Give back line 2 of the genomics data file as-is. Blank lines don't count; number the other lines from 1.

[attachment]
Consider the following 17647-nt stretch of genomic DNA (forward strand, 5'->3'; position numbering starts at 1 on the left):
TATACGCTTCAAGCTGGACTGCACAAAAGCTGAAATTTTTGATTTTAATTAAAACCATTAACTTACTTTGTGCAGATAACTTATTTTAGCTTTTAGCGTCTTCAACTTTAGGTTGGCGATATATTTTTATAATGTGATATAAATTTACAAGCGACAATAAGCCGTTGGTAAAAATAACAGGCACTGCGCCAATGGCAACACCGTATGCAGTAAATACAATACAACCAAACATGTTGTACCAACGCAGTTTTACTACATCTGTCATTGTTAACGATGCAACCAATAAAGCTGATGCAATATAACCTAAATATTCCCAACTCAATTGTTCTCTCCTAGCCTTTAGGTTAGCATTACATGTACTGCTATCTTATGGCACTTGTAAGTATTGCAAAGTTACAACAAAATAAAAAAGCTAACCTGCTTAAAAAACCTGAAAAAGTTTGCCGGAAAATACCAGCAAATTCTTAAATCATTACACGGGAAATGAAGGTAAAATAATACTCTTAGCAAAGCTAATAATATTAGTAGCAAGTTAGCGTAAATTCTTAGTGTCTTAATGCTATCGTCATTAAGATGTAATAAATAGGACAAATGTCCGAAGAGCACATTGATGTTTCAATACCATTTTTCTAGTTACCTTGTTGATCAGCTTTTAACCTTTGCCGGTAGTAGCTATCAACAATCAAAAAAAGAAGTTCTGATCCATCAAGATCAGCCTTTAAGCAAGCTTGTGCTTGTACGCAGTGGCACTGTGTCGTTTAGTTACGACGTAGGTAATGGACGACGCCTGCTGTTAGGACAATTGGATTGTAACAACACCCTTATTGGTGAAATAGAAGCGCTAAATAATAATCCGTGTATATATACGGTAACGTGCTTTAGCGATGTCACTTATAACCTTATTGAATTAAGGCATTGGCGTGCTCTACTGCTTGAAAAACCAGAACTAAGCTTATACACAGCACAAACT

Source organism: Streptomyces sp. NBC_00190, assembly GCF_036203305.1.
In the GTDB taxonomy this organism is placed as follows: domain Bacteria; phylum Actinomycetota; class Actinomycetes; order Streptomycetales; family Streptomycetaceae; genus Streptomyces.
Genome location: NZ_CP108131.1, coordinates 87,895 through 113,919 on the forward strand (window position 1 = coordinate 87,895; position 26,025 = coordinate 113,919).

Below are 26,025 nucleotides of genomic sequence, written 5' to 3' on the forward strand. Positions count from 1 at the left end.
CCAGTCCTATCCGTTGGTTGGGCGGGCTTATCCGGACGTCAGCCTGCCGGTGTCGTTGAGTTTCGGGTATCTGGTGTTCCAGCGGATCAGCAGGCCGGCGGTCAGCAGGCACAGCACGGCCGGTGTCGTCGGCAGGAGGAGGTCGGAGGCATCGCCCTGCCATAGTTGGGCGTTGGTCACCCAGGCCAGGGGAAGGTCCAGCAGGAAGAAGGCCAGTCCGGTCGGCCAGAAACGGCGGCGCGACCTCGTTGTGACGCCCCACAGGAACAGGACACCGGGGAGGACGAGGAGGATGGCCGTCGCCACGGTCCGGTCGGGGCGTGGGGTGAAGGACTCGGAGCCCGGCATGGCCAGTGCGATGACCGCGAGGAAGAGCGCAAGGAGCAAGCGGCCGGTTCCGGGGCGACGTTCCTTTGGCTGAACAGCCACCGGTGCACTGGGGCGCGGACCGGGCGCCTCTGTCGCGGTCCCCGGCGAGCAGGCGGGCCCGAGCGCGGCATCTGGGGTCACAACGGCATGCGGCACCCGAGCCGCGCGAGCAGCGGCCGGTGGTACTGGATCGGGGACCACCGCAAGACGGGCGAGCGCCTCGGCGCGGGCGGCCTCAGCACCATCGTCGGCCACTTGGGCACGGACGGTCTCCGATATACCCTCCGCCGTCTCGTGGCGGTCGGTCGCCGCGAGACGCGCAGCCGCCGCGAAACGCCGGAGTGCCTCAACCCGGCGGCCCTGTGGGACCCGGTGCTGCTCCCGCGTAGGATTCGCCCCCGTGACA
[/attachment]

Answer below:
TATACGCTTCAAGCTGGACTGCACAAAAGCTGAAATTTTTGATTTTAATTAAAACCATTAACTTACTTTGTGCAGATAACTTATTTTAGCTTTTAGCGTCTTCAACTTTAGGTTGGCGATATATTTTTATAATGTGATATAAATTTACAAGCGACAATAAGCCGTTGGTAAAAATAACAGGCACTGCGCCAATGGCAACACCGTATGCAGTAAATACAATACAACCAAACATGTTGTACCAACGCAGTTTTACTACATCTGTCATTGTTAACGATGCAACCAATAAAGCTGATGCAATATAACCTAAATATTCCCAACTCAATTGTTCTCTCCTAGCCTTTAGGTTAGCATTACATGTACTGCTATCTTATGGCACTTGTAAGTATTGCAAAGTTACAACAAAATAAAAAAGCTAACCTGCTTAAAAAACCTGAAAAAGTTTGCCGGAAAATACCAGCAAATTCTTAAATCATTACACGGGAAATGAAGGTAAAATAATACTCTTAGCAAAGCTAATAATATTAGTAGCAAGTTAGCGTAAATTCTTAGTGTCTTAATGCTATCGTCATTAAGATGTAATAAATAGGACAAATGTCCGAAGAGCACATTGATGTTTCAATACCATTTTTCTAGTTACCTTGTTGATCAGCTTTTAACCTTTGCCGGTAGTAGCTATCAACAATCAAAAAAAGAAGTTCTGATCCATCAAGATCAGCCTTTAAGCAAGCTTGTGCTTGTACGCAGTGGCACTGTGTCGTTTAGTTACGACGTAGGTAATGGACGACGCCTGCTGTTAGGACAATTGGATTGTAACAACACCCTTATTGGTGAAATAGAAGCGCTAAATAATAATCCGTGTATATATACGGTAACGTGCTTTAGCGATGTCACTTATAACCTTATTGAATTAAGGCATTGGCGTGCTCTACTGCTTGAAAAACCAGAACTAAGCTTATACACAGCACAAACT